This is a very important question, I think. It's central to digitization of linguistic materials on the web. I've been working on some (open source) software tools for doing this sort of thing for a while now, and while it's in too much of a messy state to be of immediate use to you, I hope it's okay if I write at some length about the approach to marking up glosses that I've found most useful, after a lot of experimentation.
I've found that the most important thing to get right in marking up glosses is to make sure that the structure makes sense. Usually, the goal of glossing is to annotate words (and sometimes morphemes) with translations for the semantics and labels for the grammatical categories. So let's take a simple example Spanish hablo as in Yo hablo español. This might be glossed:
yo habl-o español
I speak-1sg.PRES Spanish
Note that there lots of variations of how one might gloss this sentence, depending on the linguistic topic at hand and the level of specificity. For instance, there might be a citation tier, an orthographic tier, a phonetic tier, a morphological tier, and a free translation:
(1) Snifty 2012
Yo hablo español.
jo ˈaβl-o espaˈɲol
I speak-1sg.PRES Spanish
"I speak Spanish."
Some linguists work with far more tiers -- multiple orthographies, tone, whatever. But for the purposes of discussion let's stick with something simple -- morphologically delimited orthography, morphological analysis, and a free translation.
Now the first thought in my mind when I set out to start digitizing such thing was "well, it's interlinear glossing, so I'm going to be inter-calating lines." So, something like:
<p class=sentence lang=es>yo habl-o español</p>
<p class=morphological>I speak-1sg.PRES Spanish</p>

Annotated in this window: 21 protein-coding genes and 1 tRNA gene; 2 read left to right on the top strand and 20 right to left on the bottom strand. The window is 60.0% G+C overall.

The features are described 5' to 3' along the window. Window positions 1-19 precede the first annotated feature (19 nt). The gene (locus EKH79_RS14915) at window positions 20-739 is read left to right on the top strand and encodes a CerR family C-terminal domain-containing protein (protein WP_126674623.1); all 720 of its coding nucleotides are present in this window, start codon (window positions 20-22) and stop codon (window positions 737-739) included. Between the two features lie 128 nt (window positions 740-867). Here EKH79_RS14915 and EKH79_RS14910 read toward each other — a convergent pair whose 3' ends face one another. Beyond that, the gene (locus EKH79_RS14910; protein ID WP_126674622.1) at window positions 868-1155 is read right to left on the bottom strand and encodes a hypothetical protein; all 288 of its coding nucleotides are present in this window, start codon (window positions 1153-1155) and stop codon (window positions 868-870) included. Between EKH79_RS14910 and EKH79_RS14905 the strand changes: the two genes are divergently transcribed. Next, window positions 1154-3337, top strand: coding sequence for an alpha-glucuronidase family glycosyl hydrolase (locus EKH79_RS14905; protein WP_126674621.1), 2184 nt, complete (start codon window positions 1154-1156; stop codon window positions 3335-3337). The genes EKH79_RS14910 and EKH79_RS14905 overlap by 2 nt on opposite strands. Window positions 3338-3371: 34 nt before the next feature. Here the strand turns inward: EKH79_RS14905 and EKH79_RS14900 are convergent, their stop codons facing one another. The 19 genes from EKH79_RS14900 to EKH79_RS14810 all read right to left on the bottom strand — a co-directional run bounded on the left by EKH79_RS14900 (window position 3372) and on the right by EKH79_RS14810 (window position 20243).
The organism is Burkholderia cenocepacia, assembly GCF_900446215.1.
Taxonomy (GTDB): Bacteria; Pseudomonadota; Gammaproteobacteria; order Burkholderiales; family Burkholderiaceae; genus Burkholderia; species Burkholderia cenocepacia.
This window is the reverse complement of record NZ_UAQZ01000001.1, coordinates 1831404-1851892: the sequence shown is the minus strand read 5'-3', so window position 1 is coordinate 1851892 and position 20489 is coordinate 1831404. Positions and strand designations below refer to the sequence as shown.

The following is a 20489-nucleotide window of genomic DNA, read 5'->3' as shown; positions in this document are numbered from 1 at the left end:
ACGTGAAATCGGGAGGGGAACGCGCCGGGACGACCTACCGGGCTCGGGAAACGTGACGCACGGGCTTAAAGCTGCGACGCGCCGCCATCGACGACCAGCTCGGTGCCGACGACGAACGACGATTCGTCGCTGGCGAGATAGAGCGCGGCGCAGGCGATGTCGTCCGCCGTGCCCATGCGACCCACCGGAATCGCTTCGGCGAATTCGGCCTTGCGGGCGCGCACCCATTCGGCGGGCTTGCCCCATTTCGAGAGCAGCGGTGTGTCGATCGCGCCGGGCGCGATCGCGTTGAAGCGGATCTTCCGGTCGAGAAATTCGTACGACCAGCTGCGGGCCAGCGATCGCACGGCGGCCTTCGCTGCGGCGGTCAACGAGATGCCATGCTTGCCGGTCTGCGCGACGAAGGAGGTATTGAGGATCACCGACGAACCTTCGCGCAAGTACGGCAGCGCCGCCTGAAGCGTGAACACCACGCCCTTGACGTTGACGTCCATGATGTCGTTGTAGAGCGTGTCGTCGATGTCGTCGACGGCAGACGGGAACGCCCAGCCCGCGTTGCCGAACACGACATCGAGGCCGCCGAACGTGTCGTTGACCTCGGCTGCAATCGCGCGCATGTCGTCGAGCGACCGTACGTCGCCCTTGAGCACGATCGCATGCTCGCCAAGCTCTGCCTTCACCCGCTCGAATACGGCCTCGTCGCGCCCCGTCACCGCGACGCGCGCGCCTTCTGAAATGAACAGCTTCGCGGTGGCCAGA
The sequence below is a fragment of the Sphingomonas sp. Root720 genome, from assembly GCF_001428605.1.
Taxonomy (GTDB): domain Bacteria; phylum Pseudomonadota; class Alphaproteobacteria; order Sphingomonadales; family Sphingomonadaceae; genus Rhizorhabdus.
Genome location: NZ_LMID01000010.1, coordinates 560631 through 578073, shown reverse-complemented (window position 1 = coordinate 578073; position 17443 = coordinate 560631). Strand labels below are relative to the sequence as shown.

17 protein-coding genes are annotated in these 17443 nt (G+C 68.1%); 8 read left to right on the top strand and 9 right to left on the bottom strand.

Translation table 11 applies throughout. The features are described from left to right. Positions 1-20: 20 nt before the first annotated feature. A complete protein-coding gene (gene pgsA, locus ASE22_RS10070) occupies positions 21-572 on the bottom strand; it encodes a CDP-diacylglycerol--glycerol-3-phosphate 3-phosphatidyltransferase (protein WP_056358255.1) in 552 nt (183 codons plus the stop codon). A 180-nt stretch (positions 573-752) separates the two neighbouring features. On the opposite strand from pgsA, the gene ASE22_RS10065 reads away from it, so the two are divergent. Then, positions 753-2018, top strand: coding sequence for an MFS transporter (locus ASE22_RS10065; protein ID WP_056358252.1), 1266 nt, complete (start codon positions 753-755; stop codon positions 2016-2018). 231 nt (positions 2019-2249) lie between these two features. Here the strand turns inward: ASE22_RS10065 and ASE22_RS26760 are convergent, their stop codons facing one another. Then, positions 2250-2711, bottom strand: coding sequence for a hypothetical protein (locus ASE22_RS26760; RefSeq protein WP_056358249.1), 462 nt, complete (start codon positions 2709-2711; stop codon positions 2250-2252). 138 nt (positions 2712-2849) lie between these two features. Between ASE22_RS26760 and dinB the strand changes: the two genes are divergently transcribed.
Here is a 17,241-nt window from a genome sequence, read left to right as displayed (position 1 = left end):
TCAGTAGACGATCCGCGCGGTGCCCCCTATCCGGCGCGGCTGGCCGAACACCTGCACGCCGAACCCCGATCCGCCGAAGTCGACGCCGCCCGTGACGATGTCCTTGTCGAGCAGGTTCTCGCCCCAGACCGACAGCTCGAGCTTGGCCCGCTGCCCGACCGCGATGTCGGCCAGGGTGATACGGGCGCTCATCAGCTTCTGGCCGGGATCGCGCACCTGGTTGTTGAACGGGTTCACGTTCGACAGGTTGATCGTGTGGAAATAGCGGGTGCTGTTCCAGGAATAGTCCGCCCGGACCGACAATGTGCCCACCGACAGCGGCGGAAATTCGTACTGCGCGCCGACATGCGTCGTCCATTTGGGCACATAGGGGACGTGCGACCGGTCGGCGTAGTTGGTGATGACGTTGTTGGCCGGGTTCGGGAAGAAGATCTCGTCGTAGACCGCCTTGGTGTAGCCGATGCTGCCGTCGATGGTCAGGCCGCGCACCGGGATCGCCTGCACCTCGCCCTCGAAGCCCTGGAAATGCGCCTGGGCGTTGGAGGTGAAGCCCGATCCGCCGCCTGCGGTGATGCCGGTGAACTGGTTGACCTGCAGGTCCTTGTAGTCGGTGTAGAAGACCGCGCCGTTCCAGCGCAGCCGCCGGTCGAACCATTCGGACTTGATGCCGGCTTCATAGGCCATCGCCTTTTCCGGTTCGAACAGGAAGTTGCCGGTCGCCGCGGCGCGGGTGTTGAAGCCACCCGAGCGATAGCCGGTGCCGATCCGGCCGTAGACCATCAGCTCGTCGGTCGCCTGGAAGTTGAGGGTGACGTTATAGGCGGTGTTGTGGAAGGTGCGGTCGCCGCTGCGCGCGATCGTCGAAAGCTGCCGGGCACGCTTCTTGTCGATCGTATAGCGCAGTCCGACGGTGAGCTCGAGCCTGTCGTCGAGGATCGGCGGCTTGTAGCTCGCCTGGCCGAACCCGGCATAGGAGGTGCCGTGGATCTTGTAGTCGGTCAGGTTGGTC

<p class=free lang=en>I speak Spanish.</p>
This seems reasonable enough at first. (And in fact some online projects have used quite a similar form of markup, check out the source of this Gothic text.) But there are difficulties in glossing if we get beyond a short, simple example sentence. The most glaring problem is that things don't line up right. What if the example sentence isn't Yo hablo español, but rather Qhichwa Simi Hamut'ana Kuraq Sunturtaq ninmi, huklla simi, Qusqu llaqtap rimayninmi huklla allin qhichwa simi, nispa.
The fact of the matter is that things will get ugly fast. Consider:
- What do we do to make sure words and their tiered annotations align vertically across the various lines?
- How do we handle line wraps?
One horrid thought was to use tables -- one could argue that a gloss is ''kind of'' tabular, I guess. At least vertical alignment could be handled. So:
<td>yo</td> <td>habl-o</td> <td>español</td>
<td>I</td> <td>speak-1sg.PRES</td> <td>Spanish</td>
<td colspan="3">I speak Spanish.</td>
All this for a three-word sentence? This is just awful. You have to keep track of which
td corresponds to each of the other
tds in all of the other
trs... and the free translation "row" isn't really a row at all. Imagine trying to set that Runasimi sentence from above... Blech!
And it's this sort of problem that I think motivates the key insight about marking up glosses:
A word and its annotations should be siblings in the markup, and anything above the level of a word should be represented as a list of word-level items.
We can view such a structure, as a nested HTML list:
Although it looks quite weird in this format (especially with this site's default CSS), this is actually, I think, the "right" structure for capturing what's really going on in a so-called interlinear gloss. Here's how markup for that might look:
Now, this might not intuitively look much like a gloss at first blush, at least not visually. But the structure is right. And in fact, with a little CSS, we can render these nested lists in a way that looks exactly like a traditional gloss, and which behaves correctly.
We can't mess with CSS in the posts within this site itself, but you can check out this jsfiddle to see what I'm talking about.
background: hsla(55, 99%, 80%, 50);
margin: 1em 0;
border: 1px dotted #ccc;
You'll notice that the very same markup of that three-word sentence wraps correctly if we place it inside a wrapper with a fixed width.
There's a lot more that could be said about this topic. Specifically, I haven't answered the OP's question with regard a tool for generating such markup, but I think something along the lines of the nifty tool that Nat put together above could solve the problem.
I think it would be worth having a discussion about more generic tools for editing, saving, searching, and otherwise manipulating and sharing glosses on the web. (I've been trying to wrap my head around backbone.js as a tool to do just this sort of thing, but the learning curve is pretty steep.)